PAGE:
Personal Development

Three mistakes to look  for when negotiating

In the past, a small number of people have used negotiation skills, but now we must rely on them in different situations. For example, we negotiate with our mobile operator to get a better plan that suits our needs; the bank to get better conditions for our credit line; our neighbors to change something in the building or around the building we live in, with our beloved ones on how to plan our trip. There are so many different opportunities to negotiate that this skill has evolved from the others we use in our daily routines and is now a sign of how successful we can become.

While practicing the skill, many of us do it without any supervision or guidance, relying only on our gut or understanding what it means and putting it in action the right way to ensure positive results for us and others.

Negotiation is often understood as a one-way win. Yet, no matter the researches made, theories published, and practices established, we still negotiate with the thought “What is in for me?” but without thinking of what will be in for the other party. It comes from our Alter Ego, the dark side pushing us to win no matter the price we can pay afterward.

It is not surprising that there are still many people not knowing how to negotiate. Therefore, they go to the negotiation table with the thought that they must win or it will be better not to start the negotiation.

With this thought in mind, people often start negotiation with so much passion(and aggression) that the dead-end is almost hundred percent ensured.

According to a study published at Inc.com, back in 2020, sixty-three percent of the people start the negotiation with the thought that they will fail. A massive percent of non-believers in the negotiation in a world where negotiation is a daily norm.

Many people fail in the negotiation because of three simple mistakes they make. Down the article, you will find these three mistakes and three simple ways to manage the path of negotiation to success.

Defensive mindset

While we start negotiation, we often think that we are right and the other party is wrong. And during the whole conversation, we try to prove that mindset is right for us. That process causes us to become defensive, increases the energy level, and makes us aggressive to defend what we think is right. A defensive mindset is the prerequisite of conflict. It comes to protect our ego, and while we feel like the strong side in the negotiation – a defensive attitude makes us feel like winners – false winners, but still winners. So it is in the small talk we start, in the position we defend, in the role of the other party we try to belittle.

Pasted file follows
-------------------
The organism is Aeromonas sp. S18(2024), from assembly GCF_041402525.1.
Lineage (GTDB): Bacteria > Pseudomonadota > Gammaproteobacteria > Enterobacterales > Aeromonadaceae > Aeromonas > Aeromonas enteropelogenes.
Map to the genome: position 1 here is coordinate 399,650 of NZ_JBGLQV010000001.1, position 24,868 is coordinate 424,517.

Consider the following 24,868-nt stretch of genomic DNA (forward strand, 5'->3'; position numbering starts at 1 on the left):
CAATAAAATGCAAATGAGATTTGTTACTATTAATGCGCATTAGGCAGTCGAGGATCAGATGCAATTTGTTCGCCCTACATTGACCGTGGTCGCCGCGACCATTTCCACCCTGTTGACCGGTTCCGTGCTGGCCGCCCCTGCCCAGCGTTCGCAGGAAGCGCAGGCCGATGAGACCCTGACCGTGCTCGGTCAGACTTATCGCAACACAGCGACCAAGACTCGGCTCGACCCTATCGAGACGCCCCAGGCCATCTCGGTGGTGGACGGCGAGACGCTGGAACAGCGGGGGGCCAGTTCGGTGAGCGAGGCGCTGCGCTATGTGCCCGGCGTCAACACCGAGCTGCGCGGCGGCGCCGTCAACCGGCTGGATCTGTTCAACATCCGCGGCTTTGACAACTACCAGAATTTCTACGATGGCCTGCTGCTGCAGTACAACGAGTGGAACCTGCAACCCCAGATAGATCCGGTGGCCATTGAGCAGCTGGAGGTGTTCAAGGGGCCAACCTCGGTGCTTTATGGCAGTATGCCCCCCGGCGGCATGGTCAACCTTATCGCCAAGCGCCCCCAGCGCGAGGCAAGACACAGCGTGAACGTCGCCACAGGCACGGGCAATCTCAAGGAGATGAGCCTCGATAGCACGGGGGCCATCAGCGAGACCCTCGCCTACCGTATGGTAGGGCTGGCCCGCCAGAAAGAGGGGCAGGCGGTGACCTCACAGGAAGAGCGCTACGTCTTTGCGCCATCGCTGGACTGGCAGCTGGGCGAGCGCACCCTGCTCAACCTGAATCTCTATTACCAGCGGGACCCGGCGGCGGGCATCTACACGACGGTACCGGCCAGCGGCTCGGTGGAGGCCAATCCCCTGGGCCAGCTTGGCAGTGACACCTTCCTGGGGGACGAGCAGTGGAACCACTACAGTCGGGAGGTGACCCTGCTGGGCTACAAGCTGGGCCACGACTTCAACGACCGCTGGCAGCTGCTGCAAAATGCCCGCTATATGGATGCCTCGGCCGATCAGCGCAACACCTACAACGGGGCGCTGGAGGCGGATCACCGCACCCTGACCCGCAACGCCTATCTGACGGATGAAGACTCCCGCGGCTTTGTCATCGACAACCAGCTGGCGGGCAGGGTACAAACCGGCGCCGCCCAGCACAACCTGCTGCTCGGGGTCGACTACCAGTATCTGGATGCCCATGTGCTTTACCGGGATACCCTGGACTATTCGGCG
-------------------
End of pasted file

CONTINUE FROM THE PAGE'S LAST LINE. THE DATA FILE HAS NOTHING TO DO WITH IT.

The easy walkout from this situation can be to stop talking and start listening more.

Bullyfying the other side

Trying to be on top of the conversation and feel like a winning side, we change our mindset during negotiation. The nice person we live with steps down and gives the stage to a much unpleasant individual. One of the defense mechanisms often showing when negotiation is negatively loaded is bullying the other side. It can take different forms like minimizing the impact the other’s words have in our mind, showing how stupid their position sounds, talking through the other participant, and not allowing him to finish his thoughts. There are many ways we use bullying as a tool to win, but what we must know is that trying to get on top of the conversation without listening to the other side’s perspective and point of view damages it and makes us look more like losers than winners. This set of actions increases anger and generates strong emotions that can turn into a storm and fell the negotiation.

To handle it, often, the person needs to step back and try looking at the situation from the other side’s perspective. It is not easy, but some practice can turn from a problem into a safe place for mind and body.

Emotionally burning out 

Did you ever got to the limit of your emotional stability and turned into an angry person? Emotions start to increase, the level of stress levels up, and then everything stops. And you do not care anymore about anything. Does this sound familiar? Well, you are not alone in this. According to a University of Columbia study across 1200 managers, forty-eight percent of negotiations fail because of causing emotional burnout. Emotionally driven people can easily fall into the trap of emotional burnout. Often caused by too many emotions, this state of body and mind makes people feel helpless and inadequate to the surrounding world.

To handle the burnout syndrome, the person will need to focus on calming down and putting logical thinking in front of the emotional brain.

IN CONCLUSION:
Negotiation is a complex process with a straightforward reason and end goal: to make both sides win something important. The state of mind and body is crucial to create the most significant win from every negotiation. Learning to negotiate is more than just learning a skill. It is more a way for the person to learn self-discipline and self-control. Whomever masters negotiation gains more than a valuable skill; this person becomes the owner of himself and the situations he enters.

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